Either way, I wish I could tell him, yes – she would love the handbag but he should just send her a letter. A letter to tell her he is sitting in an airport on his way home and he is not thinking about how the meeting went or whether he thinks Rob will close the deal. No, he is simply thinking of her and whether he has done enough to keep her love this month, because he worries so that his absence is too much and too often. He fears becoming one of those men whose love fades away before his eyes because of inattention. He could simply write that and send it to her. Sign it ‘much love from Changi Airport, Singapore.’ And he could do it from the next airport too.
‘Dear Grace, I am thinking of you and that orange dress you were wearing. I like how you wear that dress and I am coming home soon. Please be there, because you are home to me. I am doing my best and I think you are doing yours; let’s carry on.’
There’s a story in that and some truth about how we relate to one another, how we long for one another. How we try and how we fear failure even in the midst of circumstances that should provide us with security and hope.
Or the young man in well-worn denim and faded t-shirt but brand new shoes. Shoes so pristine they must still be giving him blisters. He looks nervously at his travel wallet for the third time, lifting his phone to the horizon a couple of times and checking his watch. He is all coiled energy, anticipation and anxiety. His eyes are unable to stay in one place too long because his thoughts are stretched between here and there, wherever he’s headed to. His carry-on looks uncomfortably full and he has not one, but two hoodies wrapped around his waist. Ah, I see it now. He is travelling from home for the first time and doesn’t intend to return home anytime soon. He’s not just travelling, he’s planning on landing somewhere for a while. These shoes were one last splurge before he has to face the challenge of finding a job or making new friends and becoming accustomed to life away. Sure as the sun rising, he’s wondering if it’s too soon to let his parents know he’s made it this far.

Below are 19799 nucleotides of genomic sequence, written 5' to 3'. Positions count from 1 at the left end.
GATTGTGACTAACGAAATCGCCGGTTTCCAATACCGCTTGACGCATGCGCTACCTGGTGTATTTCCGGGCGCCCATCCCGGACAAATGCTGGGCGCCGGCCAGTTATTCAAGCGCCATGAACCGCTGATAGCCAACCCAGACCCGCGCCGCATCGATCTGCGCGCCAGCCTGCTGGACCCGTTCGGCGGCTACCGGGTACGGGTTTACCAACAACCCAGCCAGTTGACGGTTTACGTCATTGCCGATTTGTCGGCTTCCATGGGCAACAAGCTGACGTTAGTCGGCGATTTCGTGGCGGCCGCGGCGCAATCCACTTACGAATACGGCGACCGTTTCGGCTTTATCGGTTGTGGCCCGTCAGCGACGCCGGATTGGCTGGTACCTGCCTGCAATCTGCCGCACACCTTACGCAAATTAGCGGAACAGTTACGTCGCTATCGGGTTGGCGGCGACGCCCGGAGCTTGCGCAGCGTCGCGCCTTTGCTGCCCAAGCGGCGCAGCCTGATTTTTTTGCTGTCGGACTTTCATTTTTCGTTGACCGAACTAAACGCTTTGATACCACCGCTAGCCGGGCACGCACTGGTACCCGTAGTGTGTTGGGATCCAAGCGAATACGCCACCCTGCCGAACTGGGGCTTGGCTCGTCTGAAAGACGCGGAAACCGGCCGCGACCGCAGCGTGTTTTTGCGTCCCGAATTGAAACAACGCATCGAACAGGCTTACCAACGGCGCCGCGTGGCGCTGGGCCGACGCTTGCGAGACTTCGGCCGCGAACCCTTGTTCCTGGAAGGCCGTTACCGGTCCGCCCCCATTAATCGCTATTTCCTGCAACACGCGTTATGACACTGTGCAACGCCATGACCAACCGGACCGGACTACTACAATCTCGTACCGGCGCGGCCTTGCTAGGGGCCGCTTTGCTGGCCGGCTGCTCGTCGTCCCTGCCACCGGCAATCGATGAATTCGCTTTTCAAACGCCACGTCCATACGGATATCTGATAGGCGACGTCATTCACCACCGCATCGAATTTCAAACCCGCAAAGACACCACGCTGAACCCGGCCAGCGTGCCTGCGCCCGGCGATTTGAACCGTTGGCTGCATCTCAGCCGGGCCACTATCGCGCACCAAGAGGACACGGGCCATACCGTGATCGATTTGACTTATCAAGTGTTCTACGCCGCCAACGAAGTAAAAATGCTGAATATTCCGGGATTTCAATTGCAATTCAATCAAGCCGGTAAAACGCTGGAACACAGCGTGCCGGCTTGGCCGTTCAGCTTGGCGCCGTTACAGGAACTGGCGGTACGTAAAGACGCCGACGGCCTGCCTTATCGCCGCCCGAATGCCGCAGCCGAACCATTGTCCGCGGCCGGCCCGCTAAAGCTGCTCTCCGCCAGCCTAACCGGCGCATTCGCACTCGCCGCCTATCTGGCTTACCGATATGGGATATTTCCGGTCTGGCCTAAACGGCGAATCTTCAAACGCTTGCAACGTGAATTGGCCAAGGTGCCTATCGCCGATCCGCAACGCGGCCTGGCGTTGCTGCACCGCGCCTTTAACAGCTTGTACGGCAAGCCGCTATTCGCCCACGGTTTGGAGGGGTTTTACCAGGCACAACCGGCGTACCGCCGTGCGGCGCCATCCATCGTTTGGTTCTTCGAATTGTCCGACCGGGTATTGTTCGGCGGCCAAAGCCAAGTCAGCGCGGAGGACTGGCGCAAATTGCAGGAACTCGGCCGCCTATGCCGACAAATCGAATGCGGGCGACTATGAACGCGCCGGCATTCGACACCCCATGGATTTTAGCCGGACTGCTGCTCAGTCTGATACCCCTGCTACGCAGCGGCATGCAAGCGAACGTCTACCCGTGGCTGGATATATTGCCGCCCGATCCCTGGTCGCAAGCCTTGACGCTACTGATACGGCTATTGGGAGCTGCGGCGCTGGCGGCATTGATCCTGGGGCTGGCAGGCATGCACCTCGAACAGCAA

The man sitting in the café, thinking about his wife.
The young man moving to a new country, alone for the first time.
The girl travelling to her sister’s wedding, feeling alone.
The child gazing out the airport window, beginning the first inkling of a dream to be a pilot.
The woman who hosts travellers every day, but has never left her island home.
Without distraction, the mind falls to thought more intentionally than you realise. If you pay attention, it is a wonderful way to discover what matters to you. First your happy thoughts will come to you, followed by your fears and then whatever is making you hopeful. Once you have worked through all of those things, then you might discover what sadness you are carrying. Go even further and you will find yourself at the deep, deep happiness, where you are completely yourself.
I discover myself, at the end of the silent-not silence and the travelling spaces; still myself. A storyteller. A poetry-lover, wanderer and mystical romantic. A hopeful idealist, pragmatic optimist. I am home; in my skin and my places. I have space now; I have made space for the new and whatever stories that will give me to tell. You live with yourself at the end of the day, no matter where you are. So be brave enough to be yourself – complex, simple, passionate, chilled out … Whoever you are, be unapologetically yourself. Be yourself as a friend, yourself as a lover. Be a fighter for that which you care about. Be a giver of whatever you have. Be you. Please. The world is better that way.
I have travelled all the way to here – home where I began, to begin again. Life is after all, beginning after beginning overlapping and colliding with each other.